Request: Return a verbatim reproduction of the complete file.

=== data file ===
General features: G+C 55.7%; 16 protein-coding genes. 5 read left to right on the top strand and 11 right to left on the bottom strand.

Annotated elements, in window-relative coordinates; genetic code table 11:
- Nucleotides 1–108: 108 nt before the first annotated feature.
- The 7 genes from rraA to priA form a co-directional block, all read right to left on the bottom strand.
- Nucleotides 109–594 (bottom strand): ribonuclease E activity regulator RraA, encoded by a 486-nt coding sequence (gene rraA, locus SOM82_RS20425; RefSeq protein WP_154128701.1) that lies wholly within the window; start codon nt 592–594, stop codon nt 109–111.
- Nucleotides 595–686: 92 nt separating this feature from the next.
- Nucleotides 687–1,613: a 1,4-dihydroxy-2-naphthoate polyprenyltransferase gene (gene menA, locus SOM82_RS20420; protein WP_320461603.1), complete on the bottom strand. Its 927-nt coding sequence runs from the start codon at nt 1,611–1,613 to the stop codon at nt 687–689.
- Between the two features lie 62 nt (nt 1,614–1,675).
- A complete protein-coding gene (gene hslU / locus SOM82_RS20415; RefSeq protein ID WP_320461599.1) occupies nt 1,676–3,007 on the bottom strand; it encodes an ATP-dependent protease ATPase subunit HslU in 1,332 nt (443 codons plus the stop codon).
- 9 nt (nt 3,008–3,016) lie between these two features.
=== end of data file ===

General features: G+C 55.7%; 16 protein-coding genes. 5 read left to right on the top strand and 11 right to left on the bottom strand.

Annotated elements, in window-relative coordinates; genetic code table 11:
- Nucleotides 1–108: 108 nt before the first annotated feature.
- The 7 genes from rraA to priA form a co-directional block, all read right to left on the bottom strand.
- Nucleotides 109–594 (bottom strand): ribonuclease E activity regulator RraA, encoded by a 486-nt coding sequence (gene rraA, locus SOM82_RS20425; RefSeq protein WP_154128701.1) that lies wholly within the window; start codon nt 592–594, stop codon nt 109–111.
- Nucleotides 595–686: 92 nt separating this feature from the next.
- Nucleotides 687–1,613: a 1,4-dihydroxy-2-naphthoate polyprenyltransferase gene (gene menA, locus SOM82_RS20420; protein WP_320461603.1), complete on the bottom strand. Its 927-nt coding sequence runs from the start codon at nt 1,611–1,613 to the stop codon at nt 687–689.
- Between the two features lie 62 nt (nt 1,614–1,675).
- A complete protein-coding gene (gene hslU / locus SOM82_RS20415; RefSeq protein ID WP_320461599.1) occupies nt 1,676–3,007 on the bottom strand; it encodes an ATP-dependent protease ATPase subunit HslU in 1,332 nt (443 codons plus the stop codon).
- 9 nt (nt 3,008–3,016) lie between these two features.